My Two Cents:

"A Sea of Sorrow" is the story of Odysseus. It is an anthology and the latest offering from the H team, a bunch of powerhouse historical fiction writers. Like their previous offerings, this anthology packs a punch and I am so happy to see anthologies cross over to the historical fiction realm where they don't seem to be found often. After reading this book and the other H team books, it is very perplexing to me as to why this is. 

It is no wonder that Odysseus makes for a great retelling. His story has everything: adventure, mystical beings, and a great journey. This book covers many of the monsters and men that Odysseus meets while he makes his way home. Oden covers the KyKlops (who is given much more depth and motive than the original). Carosella explains what sirens really might have been, which is fascinating. And then of course, there is Blixt's story of the infamous Calypso. 
While Odysseus acts as a shadow over much of the book, he doesn't actually appear all that much. Shecter's first story covers Ithaca while Odysseus is away and what it does to his wife and son. She follows his return in the Epilogue, when he comes to terms with what he left and the effects it had. We finally get to see Odysseus in Whitfield's story as he returns home and what he is met with.

My favorite story in the book was Libbie Hawker's story of Circe, Odysseus's sorceress. Hawker seeks to explain that Circe doesn't truly see herself as someone with supernatural powers of the kind Odysseus gives her in the Odyssey. As with many people of the day, Circe believes in the higher powers of the gods and goddesses but with more of a grain of salt than the stories of Odysseus would previously have us believe. Hawker hits on something that has seemed to hit women throughout time: don't do something a man wants? You must be cold. You must be a bitch. Circe definitely doesn't do what Odysseus and his men want so was she really a witch or did Odysseus just make that up because he didn't get what he wanted? I think this story hit me hardest because its something that has very much been on my mind in the political realm that we are currently living through. Oh, it's so good!

And do yourself a favor: read the author's notes. It was fascinating to see what the authors were thinking about when they were writing each of their sections. If you're looking for adventure and a way to see an old myth in new light, this is the book for you.

Tuesday, October 24, 2017

HFVBT Author Guest Post: Erika Mailman, Author of The Murderer's Maid

I am very excited to welcome Erika Mailman, author of "The Murderer's Maid" here to A Bookish Affair.

Author Erika Mailman

Before There was Crime Scene Tape

In 1892, the small mill town of Fall River, Massachusetts, was shaken to its core by the hatchet murders of a prominent citizen, Andrew Borden, and his wife Abby. His daughter (Abby's stepdaughter) Lizzie Borden was accused of the murders and stood trial a year later. She was acquitted, but the intervening century and a quarter have seen many people convinced of her guilt.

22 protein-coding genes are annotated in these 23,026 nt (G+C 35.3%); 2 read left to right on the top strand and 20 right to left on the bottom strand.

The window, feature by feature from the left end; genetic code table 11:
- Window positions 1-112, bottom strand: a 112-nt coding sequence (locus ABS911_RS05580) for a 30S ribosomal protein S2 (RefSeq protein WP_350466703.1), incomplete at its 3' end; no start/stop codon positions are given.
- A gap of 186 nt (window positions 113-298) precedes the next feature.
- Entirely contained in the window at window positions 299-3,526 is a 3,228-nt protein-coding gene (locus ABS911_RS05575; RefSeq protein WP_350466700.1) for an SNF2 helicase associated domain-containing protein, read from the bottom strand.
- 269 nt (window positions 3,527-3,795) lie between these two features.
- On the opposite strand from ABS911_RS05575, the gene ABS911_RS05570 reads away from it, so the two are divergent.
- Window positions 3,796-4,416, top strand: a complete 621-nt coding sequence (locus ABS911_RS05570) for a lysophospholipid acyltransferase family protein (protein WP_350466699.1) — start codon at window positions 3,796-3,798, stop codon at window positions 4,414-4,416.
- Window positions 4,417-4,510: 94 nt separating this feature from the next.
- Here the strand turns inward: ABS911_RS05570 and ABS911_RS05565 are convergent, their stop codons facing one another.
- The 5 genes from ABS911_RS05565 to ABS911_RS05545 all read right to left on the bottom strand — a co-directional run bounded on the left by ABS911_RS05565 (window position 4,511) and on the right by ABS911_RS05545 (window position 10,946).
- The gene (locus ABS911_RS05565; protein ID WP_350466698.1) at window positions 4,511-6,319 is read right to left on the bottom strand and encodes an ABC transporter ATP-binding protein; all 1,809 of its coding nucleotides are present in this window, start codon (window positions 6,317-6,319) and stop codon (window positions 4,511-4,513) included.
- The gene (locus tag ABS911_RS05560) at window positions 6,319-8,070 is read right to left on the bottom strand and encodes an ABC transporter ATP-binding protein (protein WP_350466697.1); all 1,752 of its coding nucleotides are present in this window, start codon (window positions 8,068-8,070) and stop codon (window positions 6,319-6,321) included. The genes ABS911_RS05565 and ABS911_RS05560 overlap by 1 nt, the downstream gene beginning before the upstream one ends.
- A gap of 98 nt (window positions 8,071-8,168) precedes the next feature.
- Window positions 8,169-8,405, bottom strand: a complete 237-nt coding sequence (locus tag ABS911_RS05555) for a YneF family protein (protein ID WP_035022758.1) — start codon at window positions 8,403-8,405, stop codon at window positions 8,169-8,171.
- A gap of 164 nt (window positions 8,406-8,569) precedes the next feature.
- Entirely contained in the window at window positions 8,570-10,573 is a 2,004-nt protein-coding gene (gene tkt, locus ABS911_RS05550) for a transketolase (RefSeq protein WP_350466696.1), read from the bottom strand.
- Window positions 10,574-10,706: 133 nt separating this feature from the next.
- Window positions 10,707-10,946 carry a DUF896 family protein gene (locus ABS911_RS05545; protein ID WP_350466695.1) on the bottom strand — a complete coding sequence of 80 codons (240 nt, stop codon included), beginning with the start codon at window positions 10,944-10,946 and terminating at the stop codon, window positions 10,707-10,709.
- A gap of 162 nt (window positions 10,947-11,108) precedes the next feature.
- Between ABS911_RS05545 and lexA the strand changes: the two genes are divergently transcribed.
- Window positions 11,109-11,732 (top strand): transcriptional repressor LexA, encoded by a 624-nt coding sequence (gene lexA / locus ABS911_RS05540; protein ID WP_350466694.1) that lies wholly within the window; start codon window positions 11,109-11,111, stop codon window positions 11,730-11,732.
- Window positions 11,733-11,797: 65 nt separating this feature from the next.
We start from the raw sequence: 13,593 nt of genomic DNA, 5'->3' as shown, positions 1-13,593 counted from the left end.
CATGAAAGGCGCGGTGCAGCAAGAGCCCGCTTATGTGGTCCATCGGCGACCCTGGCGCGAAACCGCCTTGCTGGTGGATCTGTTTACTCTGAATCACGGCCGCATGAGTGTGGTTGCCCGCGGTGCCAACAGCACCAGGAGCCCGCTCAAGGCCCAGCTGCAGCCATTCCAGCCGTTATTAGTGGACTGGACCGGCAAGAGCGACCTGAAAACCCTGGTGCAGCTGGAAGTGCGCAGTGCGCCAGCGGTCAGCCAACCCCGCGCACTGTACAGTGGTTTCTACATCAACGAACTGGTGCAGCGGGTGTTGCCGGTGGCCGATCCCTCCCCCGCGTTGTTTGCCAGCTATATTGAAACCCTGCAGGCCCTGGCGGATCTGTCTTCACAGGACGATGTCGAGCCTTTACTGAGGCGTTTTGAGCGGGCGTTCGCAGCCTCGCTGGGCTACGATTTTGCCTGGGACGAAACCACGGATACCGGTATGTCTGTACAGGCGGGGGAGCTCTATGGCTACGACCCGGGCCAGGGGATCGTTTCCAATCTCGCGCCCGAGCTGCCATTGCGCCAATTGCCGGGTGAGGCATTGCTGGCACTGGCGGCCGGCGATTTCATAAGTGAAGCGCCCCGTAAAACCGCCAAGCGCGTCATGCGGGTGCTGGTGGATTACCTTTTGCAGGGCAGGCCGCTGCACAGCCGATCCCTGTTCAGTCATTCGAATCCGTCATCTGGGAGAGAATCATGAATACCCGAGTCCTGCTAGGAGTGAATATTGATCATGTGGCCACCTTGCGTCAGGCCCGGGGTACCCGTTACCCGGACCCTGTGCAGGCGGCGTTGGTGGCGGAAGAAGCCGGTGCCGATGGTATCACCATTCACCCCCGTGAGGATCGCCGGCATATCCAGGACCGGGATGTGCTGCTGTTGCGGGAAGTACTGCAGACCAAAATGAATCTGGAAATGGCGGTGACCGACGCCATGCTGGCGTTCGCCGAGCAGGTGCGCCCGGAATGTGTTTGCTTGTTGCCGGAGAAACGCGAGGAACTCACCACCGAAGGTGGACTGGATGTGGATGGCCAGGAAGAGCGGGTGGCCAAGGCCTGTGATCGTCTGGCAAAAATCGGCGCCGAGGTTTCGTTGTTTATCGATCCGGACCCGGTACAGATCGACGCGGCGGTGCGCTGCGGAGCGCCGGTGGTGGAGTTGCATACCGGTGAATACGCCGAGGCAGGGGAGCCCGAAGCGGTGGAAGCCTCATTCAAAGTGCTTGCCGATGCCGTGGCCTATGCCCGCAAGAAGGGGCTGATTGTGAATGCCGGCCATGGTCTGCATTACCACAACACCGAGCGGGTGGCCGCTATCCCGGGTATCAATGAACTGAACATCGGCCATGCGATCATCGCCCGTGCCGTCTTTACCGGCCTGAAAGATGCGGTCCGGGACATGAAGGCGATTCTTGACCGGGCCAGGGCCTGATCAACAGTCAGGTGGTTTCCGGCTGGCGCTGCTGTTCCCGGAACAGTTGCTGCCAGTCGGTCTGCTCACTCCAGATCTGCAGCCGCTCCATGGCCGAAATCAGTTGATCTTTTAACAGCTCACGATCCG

If she was guilty, one of the things that helped her mightily was the way the crime scene was treated. No yellow tape protected the integrity of the scene. A photographer confronted with the body of Mrs. Borden, half hidden by the bed she crawled under to escape the hatchet, simply pulled her out and rearranged her to get a full-body image. No images were taken of the exact position in which she lay.

Curious neighbors felt free to walk through the home and view the corpses. Lizzie, her sister, her uncle, and a friend spent the next few nights in the home where they could have easily tampered with evidence or hidden a weapon better. (The bodies rested in the dining room at least one night until taken away). Officers were posted outside, but no one kept a firm eye on Lizzie. Several days after the murders, she burned one of her dresses in the kitchen stove. Whether covered in blood or not, the dress was part of an active crime scene.

In the trial transcripts, we find proof of what a circus the crime scene was. Witness Thomas Barlow testified that he and a friend went to the Borden house as soon as they'd heard about the murders. They tried to get inside, but weren't allowed in. So instead, they went to the backyard barn. Lizzie claimed the barn loft as part of her alibi, so this again was an active part of the scene that was not protected as it should have been.

Here's Barlow:

"Went into the barn and right up to the hayloft. Looked out the west window, then looked in under the hay, and then came downstairs and went out (he and his friend were looking for the murderer!)...Went to the south side of the house; tried to look in window. There were several people looking in the windows."

Barlow said he stayed at the house, milling around the yard, until dinnertime. He went home to eat and returned to the Borden house, where he stood in the street until midnight.

He and his friend were only boys, which perhaps explains why they couldn't gain admittance to the house, unlike hundreds of others who gamely tromped through the house. The Borden home is very close to the street, so undoubtedly Lizzie and other family members were well aware of the hooting townspeople clustered on the street watching and waiting for anything worth seeing.